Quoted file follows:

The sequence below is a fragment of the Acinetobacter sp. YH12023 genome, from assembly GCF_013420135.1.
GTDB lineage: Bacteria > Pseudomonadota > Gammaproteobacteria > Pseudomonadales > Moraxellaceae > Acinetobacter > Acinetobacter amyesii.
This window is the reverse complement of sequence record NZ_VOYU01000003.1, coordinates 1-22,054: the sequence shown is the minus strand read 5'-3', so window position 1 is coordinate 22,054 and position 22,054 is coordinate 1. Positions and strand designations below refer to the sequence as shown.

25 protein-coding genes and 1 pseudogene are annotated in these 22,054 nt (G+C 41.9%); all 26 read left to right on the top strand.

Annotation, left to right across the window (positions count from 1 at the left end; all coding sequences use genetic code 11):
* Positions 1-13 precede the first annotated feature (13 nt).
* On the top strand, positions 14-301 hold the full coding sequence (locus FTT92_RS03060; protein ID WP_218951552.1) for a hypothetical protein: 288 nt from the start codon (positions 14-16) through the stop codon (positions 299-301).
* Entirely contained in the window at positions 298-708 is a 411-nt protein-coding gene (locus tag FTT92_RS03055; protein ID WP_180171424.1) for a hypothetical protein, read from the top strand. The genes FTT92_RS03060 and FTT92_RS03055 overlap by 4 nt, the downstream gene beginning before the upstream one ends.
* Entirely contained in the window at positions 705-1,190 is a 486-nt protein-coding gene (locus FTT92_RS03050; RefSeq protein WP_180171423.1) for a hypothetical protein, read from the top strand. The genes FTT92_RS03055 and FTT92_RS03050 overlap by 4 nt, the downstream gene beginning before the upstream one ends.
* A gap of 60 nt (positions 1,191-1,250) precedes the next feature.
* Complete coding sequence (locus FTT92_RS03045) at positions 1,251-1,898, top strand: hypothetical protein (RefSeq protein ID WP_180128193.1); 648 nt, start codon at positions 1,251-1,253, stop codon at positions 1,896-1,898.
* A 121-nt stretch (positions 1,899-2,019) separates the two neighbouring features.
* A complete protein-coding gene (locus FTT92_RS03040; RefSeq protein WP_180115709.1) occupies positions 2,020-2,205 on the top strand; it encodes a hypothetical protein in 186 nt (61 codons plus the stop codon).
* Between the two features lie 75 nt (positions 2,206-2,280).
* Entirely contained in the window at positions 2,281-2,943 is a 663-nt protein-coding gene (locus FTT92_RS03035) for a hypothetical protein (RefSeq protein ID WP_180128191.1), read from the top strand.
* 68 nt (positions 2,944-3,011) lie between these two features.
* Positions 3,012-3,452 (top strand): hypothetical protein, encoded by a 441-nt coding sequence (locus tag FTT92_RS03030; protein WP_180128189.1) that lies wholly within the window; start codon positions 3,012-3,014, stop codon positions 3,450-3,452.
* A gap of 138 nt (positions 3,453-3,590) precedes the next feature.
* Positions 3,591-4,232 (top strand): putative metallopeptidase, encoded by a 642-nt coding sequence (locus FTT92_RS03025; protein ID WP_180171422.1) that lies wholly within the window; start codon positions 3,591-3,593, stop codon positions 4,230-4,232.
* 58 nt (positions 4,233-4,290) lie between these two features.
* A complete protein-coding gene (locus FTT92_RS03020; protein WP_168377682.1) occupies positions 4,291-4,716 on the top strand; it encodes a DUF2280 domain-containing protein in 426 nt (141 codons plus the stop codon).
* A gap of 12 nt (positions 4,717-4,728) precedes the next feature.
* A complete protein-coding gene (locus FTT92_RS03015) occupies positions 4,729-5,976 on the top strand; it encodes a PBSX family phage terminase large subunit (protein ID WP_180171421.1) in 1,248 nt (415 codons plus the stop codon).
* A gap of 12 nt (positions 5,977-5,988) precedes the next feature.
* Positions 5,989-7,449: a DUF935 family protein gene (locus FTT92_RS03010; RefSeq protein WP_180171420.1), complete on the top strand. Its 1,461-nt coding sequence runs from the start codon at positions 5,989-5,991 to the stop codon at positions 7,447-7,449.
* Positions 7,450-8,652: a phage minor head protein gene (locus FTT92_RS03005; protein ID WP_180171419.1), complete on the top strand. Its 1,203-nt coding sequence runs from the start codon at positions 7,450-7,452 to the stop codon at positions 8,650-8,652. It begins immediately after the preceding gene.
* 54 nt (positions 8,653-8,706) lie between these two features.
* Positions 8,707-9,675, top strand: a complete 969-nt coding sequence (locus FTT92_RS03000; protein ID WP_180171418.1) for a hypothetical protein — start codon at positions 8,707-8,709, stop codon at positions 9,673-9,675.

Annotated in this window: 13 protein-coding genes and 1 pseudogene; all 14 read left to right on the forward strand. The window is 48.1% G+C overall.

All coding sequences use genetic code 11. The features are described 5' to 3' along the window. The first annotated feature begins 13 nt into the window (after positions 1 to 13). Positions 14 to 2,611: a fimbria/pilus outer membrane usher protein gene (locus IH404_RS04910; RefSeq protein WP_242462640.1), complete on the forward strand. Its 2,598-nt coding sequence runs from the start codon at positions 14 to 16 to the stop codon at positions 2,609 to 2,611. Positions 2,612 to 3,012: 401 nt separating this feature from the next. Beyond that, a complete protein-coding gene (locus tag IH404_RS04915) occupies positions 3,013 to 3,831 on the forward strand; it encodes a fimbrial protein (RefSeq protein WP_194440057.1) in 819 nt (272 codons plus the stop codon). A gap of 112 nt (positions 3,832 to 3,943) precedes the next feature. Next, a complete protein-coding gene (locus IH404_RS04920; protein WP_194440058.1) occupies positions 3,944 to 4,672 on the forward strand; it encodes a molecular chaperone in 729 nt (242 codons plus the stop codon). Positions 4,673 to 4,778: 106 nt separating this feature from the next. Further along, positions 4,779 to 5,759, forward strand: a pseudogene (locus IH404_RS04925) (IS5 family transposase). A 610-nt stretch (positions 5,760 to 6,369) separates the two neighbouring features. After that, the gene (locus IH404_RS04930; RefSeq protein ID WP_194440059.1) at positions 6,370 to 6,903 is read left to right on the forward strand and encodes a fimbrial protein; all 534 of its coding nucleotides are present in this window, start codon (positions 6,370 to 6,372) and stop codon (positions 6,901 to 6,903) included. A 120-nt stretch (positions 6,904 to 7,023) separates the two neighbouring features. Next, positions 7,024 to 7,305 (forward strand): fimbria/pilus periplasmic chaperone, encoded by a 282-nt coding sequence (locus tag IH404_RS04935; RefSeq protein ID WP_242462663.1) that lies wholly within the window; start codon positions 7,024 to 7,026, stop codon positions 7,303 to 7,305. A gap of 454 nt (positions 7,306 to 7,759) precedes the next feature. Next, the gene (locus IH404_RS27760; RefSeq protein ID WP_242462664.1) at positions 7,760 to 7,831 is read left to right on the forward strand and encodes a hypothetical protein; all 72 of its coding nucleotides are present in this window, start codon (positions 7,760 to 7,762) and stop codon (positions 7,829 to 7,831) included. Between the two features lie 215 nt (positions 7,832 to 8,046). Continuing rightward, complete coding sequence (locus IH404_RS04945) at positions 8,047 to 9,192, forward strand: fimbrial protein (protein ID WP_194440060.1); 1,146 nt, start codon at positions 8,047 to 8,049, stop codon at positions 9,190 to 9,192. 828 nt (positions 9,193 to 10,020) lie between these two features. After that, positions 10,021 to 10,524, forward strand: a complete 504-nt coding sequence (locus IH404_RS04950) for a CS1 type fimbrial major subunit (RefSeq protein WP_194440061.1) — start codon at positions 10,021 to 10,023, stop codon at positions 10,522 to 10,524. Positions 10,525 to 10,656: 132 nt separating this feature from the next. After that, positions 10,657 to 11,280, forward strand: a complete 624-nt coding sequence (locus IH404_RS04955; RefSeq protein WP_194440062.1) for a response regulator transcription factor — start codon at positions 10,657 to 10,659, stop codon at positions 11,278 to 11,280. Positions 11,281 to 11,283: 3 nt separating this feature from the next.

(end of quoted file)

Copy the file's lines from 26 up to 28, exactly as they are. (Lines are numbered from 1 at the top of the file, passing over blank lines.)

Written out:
* Positions 7,450-8,652: a phage minor head protein gene (locus FTT92_RS03005; protein ID WP_180171419.1), complete on the top strand. Its 1,203-nt coding sequence runs from the start codon at positions 7,450-7,452 to the stop codon at positions 8,650-8,652. It begins immediately after the preceding gene.
* 54 nt (positions 8,653-8,706) lie between these two features.
* Positions 8,707-9,675, top strand: a complete 969-nt coding sequence (locus FTT92_RS03000; protein ID WP_180171418.1) for a hypothetical protein — start codon at positions 8,707-8,709, stop codon at positions 9,673-9,675.